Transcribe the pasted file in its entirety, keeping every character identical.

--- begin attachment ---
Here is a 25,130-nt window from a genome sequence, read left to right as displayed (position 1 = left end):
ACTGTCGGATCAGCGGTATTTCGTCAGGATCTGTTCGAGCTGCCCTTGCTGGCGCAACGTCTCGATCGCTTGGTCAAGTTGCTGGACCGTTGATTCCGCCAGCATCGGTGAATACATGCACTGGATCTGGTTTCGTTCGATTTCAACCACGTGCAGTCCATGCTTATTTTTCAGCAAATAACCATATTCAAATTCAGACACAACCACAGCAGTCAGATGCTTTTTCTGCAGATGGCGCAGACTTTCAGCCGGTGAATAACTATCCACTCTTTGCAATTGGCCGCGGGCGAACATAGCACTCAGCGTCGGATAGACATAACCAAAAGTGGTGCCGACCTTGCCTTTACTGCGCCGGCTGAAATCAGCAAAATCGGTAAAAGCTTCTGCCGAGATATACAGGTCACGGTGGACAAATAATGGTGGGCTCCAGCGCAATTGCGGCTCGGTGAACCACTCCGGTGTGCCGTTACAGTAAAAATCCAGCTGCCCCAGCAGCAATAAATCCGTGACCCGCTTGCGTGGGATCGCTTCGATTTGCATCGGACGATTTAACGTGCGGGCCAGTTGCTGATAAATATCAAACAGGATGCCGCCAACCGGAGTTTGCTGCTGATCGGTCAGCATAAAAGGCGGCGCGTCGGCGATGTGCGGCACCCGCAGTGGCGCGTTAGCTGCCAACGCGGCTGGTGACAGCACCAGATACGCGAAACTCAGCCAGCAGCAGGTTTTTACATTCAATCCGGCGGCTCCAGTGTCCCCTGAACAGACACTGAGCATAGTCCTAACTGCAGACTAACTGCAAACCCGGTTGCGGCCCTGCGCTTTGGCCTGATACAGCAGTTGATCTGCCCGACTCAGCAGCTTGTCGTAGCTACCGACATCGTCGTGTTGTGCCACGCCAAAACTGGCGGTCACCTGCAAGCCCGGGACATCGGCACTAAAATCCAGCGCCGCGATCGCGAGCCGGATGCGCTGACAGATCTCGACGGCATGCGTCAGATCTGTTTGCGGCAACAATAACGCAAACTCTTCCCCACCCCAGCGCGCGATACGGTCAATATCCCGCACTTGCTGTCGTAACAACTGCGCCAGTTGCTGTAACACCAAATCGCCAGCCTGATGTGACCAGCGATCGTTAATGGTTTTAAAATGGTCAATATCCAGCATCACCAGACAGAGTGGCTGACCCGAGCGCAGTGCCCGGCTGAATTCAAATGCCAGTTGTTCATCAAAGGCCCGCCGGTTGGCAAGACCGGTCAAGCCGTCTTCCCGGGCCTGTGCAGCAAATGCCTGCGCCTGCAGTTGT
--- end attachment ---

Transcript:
Here is a 25,130-nt window from a genome sequence, read left to right as displayed (position 1 = left end):
ACTGTCGGATCAGCGGTATTTCGTCAGGATCTGTTCGAGCTGCCCTTGCTGGCGCAACGTCTCGATCGCTTGGTCAAGTTGCTGGACCGTTGATTCCGCCAGCATCGGTGAATACATGCACTGGATCTGGTTTCGTTCGATTTCAACCACGTGCAGTCCATGCTTATTTTTCAGCAAATAACCATATTCAAATTCAGACACAACCACAGCAGTCAGATGCTTTTTCTGCAGATGGCGCAGACTTTCAGCCGGTGAATAACTATCCACTCTTTGCAATTGGCCGCGGGCGAACATAGCACTCAGCGTCGGATAGACATAACCAAAAGTGGTGCCGACCTTGCCTTTACTGCGCCGGCTGAAATCAGCAAAATCGGTAAAAGCTTCTGCCGAGATATACAGGTCACGGTGGACAAATAATGGTGGGCTCCAGCGCAATTGCGGCTCGGTGAACCACTCCGGTGTGCCGTTACAGTAAAAATCCAGCTGCCCCAGCAGCAATAAATCCGTGACCCGCTTGCGTGGGATCGCTTCGATTTGCATCGGACGATTTAACGTGCGGGCCAGTTGCTGATAAATATCAAACAGGATGCCGCCAACCGGAGTTTGCTGCTGATCGGTCAGCATAAAAGGCGGCGCGTCGGCGATGTGCGGCACCCGCAGTGGCGCGTTAGCTGCCAACGCGGCTGGTGACAGCACCAGATACGCGAAACTCAGCCAGCAGCAGGTTTTTACATTCAATCCGGCGGCTCCAGTGTCCCCTGAACAGACACTGAGCATAGTCCTAACTGCAGACTAACTGCAAACCCGGTTGCGGCCCTGCGCTTTGGCCTGATACAGCAGTTGATCTGCCCGACTCAGCAGCTTGTCGTAGCTACCGACATCGTCGTGTTGTGCCACGCCAAAACTGGCGGTCACCTGCAAGCCCGGGACATCGGCACTAAAATCCAGCGCCGCGATCGCGAGCCGGATGCGCTGACAGATCTCGACGGCATGCGTCAGATCTGTTTGCGGCAACAATAACGCAAACTCTTCCCCACCCCAGCGCGCGATACGGTCAATATCCCGCACTTGCTGTCGTAACAACTGCGCCAGTTGCTGTAACACCAAATCGCCAGCCTGATGTGACCAGCGATCGTTAATGGTTTTAAAATGGTCAATATCCAGCATCACCAGACAGAGTGGCTGACCCGAGCGCAGTGCCCGGCTGAATTCAAATGCCAGTTGTTCATCAAAGGCCCGCCGGTTGGCAAGACCGGTCAAGCCGTCTTCCCGGGCCTGTGCAGCAAATGCCTGCGCCTGCAGTTGT